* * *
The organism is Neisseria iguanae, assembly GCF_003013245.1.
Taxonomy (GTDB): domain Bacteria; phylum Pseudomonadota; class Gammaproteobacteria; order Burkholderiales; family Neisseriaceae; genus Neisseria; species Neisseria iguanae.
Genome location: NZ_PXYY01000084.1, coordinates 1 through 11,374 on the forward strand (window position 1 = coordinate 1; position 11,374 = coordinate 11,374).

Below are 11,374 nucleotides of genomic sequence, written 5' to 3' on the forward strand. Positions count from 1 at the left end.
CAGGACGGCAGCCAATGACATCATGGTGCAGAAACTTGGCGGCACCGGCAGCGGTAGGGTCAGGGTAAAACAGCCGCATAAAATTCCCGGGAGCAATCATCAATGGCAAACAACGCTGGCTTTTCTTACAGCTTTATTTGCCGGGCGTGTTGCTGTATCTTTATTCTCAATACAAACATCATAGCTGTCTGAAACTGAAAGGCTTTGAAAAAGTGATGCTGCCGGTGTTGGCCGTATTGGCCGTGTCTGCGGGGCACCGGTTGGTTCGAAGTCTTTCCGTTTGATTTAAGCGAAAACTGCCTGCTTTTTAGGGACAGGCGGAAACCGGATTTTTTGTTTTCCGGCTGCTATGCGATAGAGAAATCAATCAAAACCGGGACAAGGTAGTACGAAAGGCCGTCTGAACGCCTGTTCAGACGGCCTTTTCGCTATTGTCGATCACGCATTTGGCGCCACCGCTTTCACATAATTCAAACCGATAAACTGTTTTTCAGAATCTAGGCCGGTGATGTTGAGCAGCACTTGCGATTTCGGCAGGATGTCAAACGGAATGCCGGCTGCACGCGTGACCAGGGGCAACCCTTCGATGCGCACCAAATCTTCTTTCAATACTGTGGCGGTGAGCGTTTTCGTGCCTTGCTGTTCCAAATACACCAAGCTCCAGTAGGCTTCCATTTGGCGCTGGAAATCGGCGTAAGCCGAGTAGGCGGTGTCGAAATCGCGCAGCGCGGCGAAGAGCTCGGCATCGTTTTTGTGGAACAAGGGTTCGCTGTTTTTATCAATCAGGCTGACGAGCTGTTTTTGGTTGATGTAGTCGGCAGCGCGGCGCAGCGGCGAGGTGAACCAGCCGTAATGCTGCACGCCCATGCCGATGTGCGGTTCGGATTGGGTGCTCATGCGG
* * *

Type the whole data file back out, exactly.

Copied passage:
The organism is Neisseria iguanae, assembly GCF_003013245.1.
Taxonomy (GTDB): domain Bacteria; phylum Pseudomonadota; class Gammaproteobacteria; order Burkholderiales; family Neisseriaceae; genus Neisseria; species Neisseria iguanae.
Genome location: NZ_PXYY01000084.1, coordinates 1 through 11,374 on the forward strand (window position 1 = coordinate 1; position 11,374 = coordinate 11,374).

Below are 11,374 nucleotides of genomic sequence, written 5' to 3' on the forward strand. Positions count from 1 at the left end.
CAGGACGGCAGCCAATGACATCATGGTGCAGAAACTTGGCGGCACCGGCAGCGGTAGGGTCAGGGTAAAACAGCCGCATAAAATTCCCGGGAGCAATCATCAATGGCAAACAACGCTGGCTTTTCTTACAGCTTTATTTGCCGGGCGTGTTGCTGTATCTTTATTCTCAATACAAACATCATAGCTGTCTGAAACTGAAAGGCTTTGAAAAAGTGATGCTGCCGGTGTTGGCCGTATTGGCCGTGTCTGCGGGGCACCGGTTGGTTCGAAGTCTTTCCGTTTGATTTAAGCGAAAACTGCCTGCTTTTTAGGGACAGGCGGAAACCGGATTTTTTGTTTTCCGGCTGCTATGCGATAGAGAAATCAATCAAAACCGGGACAAGGTAGTACGAAAGGCCGTCTGAACGCCTGTTCAGACGGCCTTTTCGCTATTGTCGATCACGCATTTGGCGCCACCGCTTTCACATAATTCAAACCGATAAACTGTTTTTCAGAATCTAGGCCGGTGATGTTGAGCAGCACTTGCGATTTCGGCAGGATGTCAAACGGAATGCCGGCTGCACGCGTGACCAGGGGCAACCCTTCGATGCGCACCAAATCTTCTTTCAATACTGTGGCGGTGAGCGTTTTCGTGCCTTGCTGTTCCAAATACACCAAGCTCCAGTAGGCTTCCATTTGGCGCTGGAAATCGGCGTAAGCCGAGTAGGCGGTGTCGAAATCGCGCAGCGCGGCGAAGAGCTCGGCATCGTTTTTGTGGAACAAGGGTTCGCTGTTTTTATCAATCAGGCTGACGAGCTGTTTTTGGTTGATGTAGTCGGCAGCGCGGCGCAGCGGCGAGGTGAACCAGCCGTAATGCTGCACGCCCATGCCGATGTGCGGTTCGGATTGGGTGCTCATGCGG